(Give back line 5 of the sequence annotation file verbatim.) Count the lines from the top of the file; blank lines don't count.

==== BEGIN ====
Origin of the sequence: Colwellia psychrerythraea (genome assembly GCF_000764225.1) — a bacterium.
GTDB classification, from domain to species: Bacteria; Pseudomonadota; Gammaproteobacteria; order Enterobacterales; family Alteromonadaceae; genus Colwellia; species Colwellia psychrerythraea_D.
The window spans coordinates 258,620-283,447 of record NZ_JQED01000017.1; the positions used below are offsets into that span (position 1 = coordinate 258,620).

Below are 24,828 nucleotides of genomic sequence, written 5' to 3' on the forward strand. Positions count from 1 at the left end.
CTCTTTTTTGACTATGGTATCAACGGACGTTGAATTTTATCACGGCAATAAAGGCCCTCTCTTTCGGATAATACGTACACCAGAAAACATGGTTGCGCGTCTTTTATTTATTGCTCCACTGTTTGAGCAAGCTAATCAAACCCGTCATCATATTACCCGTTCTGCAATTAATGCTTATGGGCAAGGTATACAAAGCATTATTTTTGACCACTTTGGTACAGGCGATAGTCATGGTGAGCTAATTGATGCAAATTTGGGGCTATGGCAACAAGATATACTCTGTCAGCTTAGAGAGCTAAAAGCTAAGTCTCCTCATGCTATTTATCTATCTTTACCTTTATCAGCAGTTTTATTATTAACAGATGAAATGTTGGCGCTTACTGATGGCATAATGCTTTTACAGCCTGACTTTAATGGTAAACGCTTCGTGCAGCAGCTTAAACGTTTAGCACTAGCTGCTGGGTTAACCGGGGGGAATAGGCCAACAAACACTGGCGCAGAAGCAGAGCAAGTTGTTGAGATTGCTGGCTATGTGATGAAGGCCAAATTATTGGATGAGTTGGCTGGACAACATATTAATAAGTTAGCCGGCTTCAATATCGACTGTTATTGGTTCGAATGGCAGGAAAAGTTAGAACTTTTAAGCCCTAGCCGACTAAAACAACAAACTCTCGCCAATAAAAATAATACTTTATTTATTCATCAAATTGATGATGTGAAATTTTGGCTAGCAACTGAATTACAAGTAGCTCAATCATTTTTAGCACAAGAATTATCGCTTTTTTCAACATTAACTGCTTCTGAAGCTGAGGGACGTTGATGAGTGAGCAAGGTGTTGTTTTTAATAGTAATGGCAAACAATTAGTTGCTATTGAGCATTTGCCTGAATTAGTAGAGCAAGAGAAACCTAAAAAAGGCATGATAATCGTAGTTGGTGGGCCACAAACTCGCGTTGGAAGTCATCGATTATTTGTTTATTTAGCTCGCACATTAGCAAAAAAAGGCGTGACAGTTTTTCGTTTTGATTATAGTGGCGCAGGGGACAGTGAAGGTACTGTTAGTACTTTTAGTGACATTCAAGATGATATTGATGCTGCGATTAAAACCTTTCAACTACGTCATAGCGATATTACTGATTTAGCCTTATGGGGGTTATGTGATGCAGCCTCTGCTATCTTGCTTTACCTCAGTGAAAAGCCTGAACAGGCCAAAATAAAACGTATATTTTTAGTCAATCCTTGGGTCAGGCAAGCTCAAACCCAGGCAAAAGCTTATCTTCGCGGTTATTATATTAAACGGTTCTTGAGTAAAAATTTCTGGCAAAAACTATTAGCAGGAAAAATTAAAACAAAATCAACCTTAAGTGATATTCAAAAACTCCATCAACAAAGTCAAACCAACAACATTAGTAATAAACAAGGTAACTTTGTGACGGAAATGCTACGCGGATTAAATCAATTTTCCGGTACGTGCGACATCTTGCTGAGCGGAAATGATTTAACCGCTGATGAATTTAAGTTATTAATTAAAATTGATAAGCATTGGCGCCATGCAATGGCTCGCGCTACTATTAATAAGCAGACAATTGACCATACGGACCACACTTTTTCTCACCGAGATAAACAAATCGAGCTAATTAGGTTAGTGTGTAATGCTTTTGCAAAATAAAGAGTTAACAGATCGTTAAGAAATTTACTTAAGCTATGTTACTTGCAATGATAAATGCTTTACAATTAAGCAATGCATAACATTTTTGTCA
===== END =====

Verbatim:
CTCTTTTTTGACTATGGTATCAACGGACGTTGAATTTTATCACGGCAATAAAGGCCCTCTCTTTCGGATAATACGTACACCAGAAAACATGGTTGCGCGTCTTTTATTTATTGCTCCACTGTTTGAGCAAGCTAATCAAACCCGTCATCATATTACCCGTTCTGCAATTAATGCTTATGGGCAAGGTATACAAAGCATTATTTTTGACCACTTTGGTACAGGCGATAGTCATGGTGAGCTAATTGATGCAAATTTGGGGCTATGGCAACAAGATATACTCTGTCAGCTTAGAGAGCTAAAAGCTAAGTCTCCTCATGCTATTTATCTATCTTTACCTTTATCAGCAGTTTTATTATTAACAGATGAAATGTTGGCGCTTACTGATGGCATAATGCTTTTACAGCCTGACTTTAATGGTAAACGCTTCGTGCAGCAGCTTAAACGTTTAGCACTAGCTGCTGGGTTAACCGGGGGGAATAGGCCAACAAACACTGGCGCAGAAGCAGAGCAAGTTGTTGAGATTGCTGGCTATGTGATGAAGGCCAAATTATTGGATGAGTTGGCTGGACAACATATTAATAAGTTAGCCGGCTTCAATATCGACTGTTATTGGTTCGAATGGCAGGAAAAGTTAGAACTTTTAAGCCCTAGCCGACTAAAACAACAAACTCTCGCCAATAAAAATAATACTTTATTTATTCATCAAATTGATGATGTGAAATTTTGGCTAGCAACTGAATTACAAGTAGCTCAATCATTTTTAGCACAAGAATTATCGCTTTTTTCAACATTAACTGCTTCTGAAGCTGAGGGACGTTGATGAGTGAGCAAGGTGTTGTTTTTAATAGTAATGGCAAACAATTAGTTGCTATTGAGCATTTGCCTGAATTAGTAGAGCAAGAGAAACCTAAAAAAGGCATGATAATCGTAGTTGGTGGGCCACAAACTCGCGTTGGAAGTCATCGATTATTTGTTTATTTAGCTCGCACATTAGCAAAAAAAGGCGTGACAGTTTTTCGTTTTGATTATAGTGGCGCAGGGGACAGTGAAGGTACTGTTAGTACTTTTAGTGACATTCAAGATGATATTGATGCTGCGATTAAAACCTTTCAACTACGTCATAGCGATATTACTGATTTAGCCTTATGGGGGTTATGTGATGCAGCCTCTGCTATCTTGCTTTACCTCAGTGAAAAGCCTGAACAGGCCAAAATAAAACGTATATTTTTAGTCAATCCTTGGGTCAGGCAAGCTCAAACCCAGGCAAAAGCTTATCTTCGCGGTTATTATATTAAACGGTTCTTGAGTAAAAATTTCTGGCAAAAACTATTAGCAGGAAAAATTAAAACAAAATCAACCTTAAGTGATATTCAAAAACTCCATCAACAAAGTCAAACCAACAACATTAGTAATAAACAAGGTAACTTTGTGACGGAAATGCTACGCGGATTAAATCAATTTTCCGGTACGTGCGACATCTTGCTGAGCGGAAATGATTTAACCGCTGATGAATTTAAGTTATTAATTAAAATTGATAAGCATTGGCGCCATGCAATGGCTCGCGCTACTATTAATAAGCAGACAATTGACCATACGGACCACACTTTTTCTCACCGAGATAAACAAATCGAGCTAATTAGGTTAGTGTGTAATGCTTTTGCAAAATAAAGAGTTAACAGATCGTTAAGAAATTTACTTAAGCTATGTTACTTGCAATGATAAATGCTTTACAATTAAGCAATGCATAACATTTTTGTCA